No one knows where the tradition of “April Fools” came from. It’s origin has been wrapped in obscurity for a long time. Some claim that the custom has something to do with the Vernal Equinox and the coming of Spring. And that may be true, for legend has it that Demeter, hearing the echo of her daughter’s screams as she was carried away to the underworld by Pluto, went searching for the echo, and did indeed go on a fool’s errand. The Romans celebrated the feast of Cerealia (Ceres was the Roman name for Demeter) in early April.

In France, since at least the time of Charles IX and his disliked calendar reform (1564), the April Fool is called poisson d’avril – an April fish. Is it because the Sun is leaving Pisces? Or is it because April fish are easily caught?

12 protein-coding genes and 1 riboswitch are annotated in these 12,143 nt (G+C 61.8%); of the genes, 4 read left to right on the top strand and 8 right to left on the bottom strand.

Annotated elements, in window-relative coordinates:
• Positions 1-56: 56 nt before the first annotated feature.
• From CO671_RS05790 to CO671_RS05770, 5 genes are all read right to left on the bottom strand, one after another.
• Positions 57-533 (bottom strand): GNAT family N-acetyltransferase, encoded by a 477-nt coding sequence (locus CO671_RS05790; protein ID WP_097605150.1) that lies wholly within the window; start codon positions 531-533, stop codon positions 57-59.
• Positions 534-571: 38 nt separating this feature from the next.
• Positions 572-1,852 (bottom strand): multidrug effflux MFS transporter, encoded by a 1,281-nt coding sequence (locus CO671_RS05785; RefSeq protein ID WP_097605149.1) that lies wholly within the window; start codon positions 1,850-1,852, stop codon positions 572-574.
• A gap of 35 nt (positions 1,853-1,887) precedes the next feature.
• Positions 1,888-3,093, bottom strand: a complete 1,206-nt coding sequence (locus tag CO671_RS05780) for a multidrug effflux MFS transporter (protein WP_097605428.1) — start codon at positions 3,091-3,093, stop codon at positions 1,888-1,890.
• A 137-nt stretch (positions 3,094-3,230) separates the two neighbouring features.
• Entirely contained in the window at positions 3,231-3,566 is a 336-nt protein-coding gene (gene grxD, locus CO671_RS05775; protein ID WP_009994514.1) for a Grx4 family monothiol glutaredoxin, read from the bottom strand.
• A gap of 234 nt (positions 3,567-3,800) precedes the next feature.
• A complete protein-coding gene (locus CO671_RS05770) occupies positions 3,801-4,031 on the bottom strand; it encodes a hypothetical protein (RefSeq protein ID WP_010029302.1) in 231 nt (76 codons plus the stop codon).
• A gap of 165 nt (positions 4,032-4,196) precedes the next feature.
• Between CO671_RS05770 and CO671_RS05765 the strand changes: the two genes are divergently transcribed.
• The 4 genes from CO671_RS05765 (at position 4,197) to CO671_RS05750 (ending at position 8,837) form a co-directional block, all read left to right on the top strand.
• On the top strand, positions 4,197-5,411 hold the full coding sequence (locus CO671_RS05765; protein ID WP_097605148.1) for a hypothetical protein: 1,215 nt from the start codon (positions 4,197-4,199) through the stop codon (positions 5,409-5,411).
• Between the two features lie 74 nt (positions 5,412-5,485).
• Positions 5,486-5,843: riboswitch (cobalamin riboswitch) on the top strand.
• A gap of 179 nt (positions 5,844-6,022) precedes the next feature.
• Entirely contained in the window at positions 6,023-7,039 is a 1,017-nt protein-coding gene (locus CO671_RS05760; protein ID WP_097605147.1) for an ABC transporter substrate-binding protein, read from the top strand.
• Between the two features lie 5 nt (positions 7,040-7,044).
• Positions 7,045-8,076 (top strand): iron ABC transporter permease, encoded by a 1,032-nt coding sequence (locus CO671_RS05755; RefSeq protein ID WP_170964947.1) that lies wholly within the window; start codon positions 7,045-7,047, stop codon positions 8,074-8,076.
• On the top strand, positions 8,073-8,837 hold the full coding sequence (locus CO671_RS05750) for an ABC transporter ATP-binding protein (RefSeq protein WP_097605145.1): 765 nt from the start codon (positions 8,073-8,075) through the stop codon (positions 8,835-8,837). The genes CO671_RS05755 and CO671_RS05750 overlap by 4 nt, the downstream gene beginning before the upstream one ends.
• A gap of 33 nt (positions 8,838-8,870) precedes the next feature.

April fooling in England became very popular in the eighteenth century., In Scotland it is still called ‘Hunting the Gowk (cuckoo)’, where the cuckoo is sent on one fruitless errand after another carrying a sealed note. It says:

‘Don’t you laugh and don’t you smile, Hunt the gowk another mile.’

Does anybody still fall for this? Like all good traditions, April Fools Day was duly brought to the American colonies where it has persisted chiefly among schoolboys who delight in calling the Zoo and inquiring for Mr. Fish and Mr. Lamb. Or often dropping by the local hardware store and asking for such items as “skyhooks” and “striped paint”, or taping notes like “April Fool”, or “Kick Me” to a teacher’s back.

The first of April, some do say, Is set apart for All Fools Day, But why the people call it so, Nor I, nor they themselves, do know. Poor Robin’s Almanac, 1760